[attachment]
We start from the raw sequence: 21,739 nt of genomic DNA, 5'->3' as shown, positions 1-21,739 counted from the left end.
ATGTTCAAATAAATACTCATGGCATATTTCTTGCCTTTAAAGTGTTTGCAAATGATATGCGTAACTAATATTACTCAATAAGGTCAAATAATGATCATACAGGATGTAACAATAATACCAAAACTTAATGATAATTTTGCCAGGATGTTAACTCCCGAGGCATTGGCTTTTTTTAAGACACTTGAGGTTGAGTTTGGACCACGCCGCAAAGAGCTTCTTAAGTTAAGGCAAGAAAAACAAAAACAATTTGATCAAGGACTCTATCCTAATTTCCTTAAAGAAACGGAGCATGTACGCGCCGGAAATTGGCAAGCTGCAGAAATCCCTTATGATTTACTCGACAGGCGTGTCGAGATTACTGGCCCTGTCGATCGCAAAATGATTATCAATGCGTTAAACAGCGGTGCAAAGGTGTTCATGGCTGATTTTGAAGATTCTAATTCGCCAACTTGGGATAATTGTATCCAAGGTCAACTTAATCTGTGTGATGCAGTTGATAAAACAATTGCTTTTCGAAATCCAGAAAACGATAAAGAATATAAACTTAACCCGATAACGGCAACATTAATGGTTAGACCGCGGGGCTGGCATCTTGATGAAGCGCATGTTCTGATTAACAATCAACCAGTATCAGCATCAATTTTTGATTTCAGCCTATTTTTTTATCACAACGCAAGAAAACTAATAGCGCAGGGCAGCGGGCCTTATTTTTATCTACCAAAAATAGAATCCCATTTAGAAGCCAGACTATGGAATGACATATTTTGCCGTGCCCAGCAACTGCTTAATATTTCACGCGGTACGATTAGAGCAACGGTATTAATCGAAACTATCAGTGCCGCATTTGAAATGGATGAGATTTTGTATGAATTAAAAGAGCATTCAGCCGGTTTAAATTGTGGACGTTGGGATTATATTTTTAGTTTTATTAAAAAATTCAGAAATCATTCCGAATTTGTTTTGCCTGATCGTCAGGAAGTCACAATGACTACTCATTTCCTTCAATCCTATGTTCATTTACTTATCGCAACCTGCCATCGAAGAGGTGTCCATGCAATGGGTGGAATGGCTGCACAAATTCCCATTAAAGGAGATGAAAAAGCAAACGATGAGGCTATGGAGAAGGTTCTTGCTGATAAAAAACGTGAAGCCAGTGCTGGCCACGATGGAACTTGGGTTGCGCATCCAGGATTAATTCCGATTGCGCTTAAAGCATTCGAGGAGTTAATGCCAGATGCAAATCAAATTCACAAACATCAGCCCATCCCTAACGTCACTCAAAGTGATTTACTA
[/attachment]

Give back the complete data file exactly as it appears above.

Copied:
We start from the raw sequence: 21,739 nt of genomic DNA, 5'->3' as shown, positions 1-21,739 counted from the left end.
ATGTTCAAATAAATACTCATGGCATATTTCTTGCCTTTAAAGTGTTTGCAAATGATATGCGTAACTAATATTACTCAATAAGGTCAAATAATGATCATACAGGATGTAACAATAATACCAAAACTTAATGATAATTTTGCCAGGATGTTAACTCCCGAGGCATTGGCTTTTTTTAAGACACTTGAGGTTGAGTTTGGACCACGCCGCAAAGAGCTTCTTAAGTTAAGGCAAGAAAAACAAAAACAATTTGATCAAGGACTCTATCCTAATTTCCTTAAAGAAACGGAGCATGTACGCGCCGGAAATTGGCAAGCTGCAGAAATCCCTTATGATTTACTCGACAGGCGTGTCGAGATTACTGGCCCTGTCGATCGCAAAATGATTATCAATGCGTTAAACAGCGGTGCAAAGGTGTTCATGGCTGATTTTGAAGATTCTAATTCGCCAACTTGGGATAATTGTATCCAAGGTCAACTTAATCTGTGTGATGCAGTTGATAAAACAATTGCTTTTCGAAATCCAGAAAACGATAAAGAATATAAACTTAACCCGATAACGGCAACATTAATGGTTAGACCGCGGGGCTGGCATCTTGATGAAGCGCATGTTCTGATTAACAATCAACCAGTATCAGCATCAATTTTTGATTTCAGCCTATTTTTTTATCACAACGCAAGAAAACTAATAGCGCAGGGCAGCGGGCCTTATTTTTATCTACCAAAAATAGAATCCCATTTAGAAGCCAGACTATGGAATGACATATTTTGCCGTGCCCAGCAACTGCTTAATATTTCACGCGGTACGATTAGAGCAACGGTATTAATCGAAACTATCAGTGCCGCATTTGAAATGGATGAGATTTTGTATGAATTAAAAGAGCATTCAGCCGGTTTAAATTGTGGACGTTGGGATTATATTTTTAGTTTTATTAAAAAATTCAGAAATCATTCCGAATTTGTTTTGCCTGATCGTCAGGAAGTCACAATGACTACTCATTTCCTTCAATCCTATGTTCATTTACTTATCGCAACCTGCCATCGAAGAGGTGTCCATGCAATGGGTGGAATGGCTGCACAAATTCCCATTAAAGGAGATGAAAAAGCAAACGATGAGGCTATGGAGAAGGTTCTTGCTGATAAAAAACGTGAAGCCAGTGCTGGCCACGATGGAACTTGGGTTGCGCATCCAGGATTAATTCCGATTGCGCTTAAAGCATTCGAGGAGTTAATGCCAGATGCAAATCAAATTCACAAACATCAGCCCATCCCTAACGTCACTCAAAGTGATTTACTA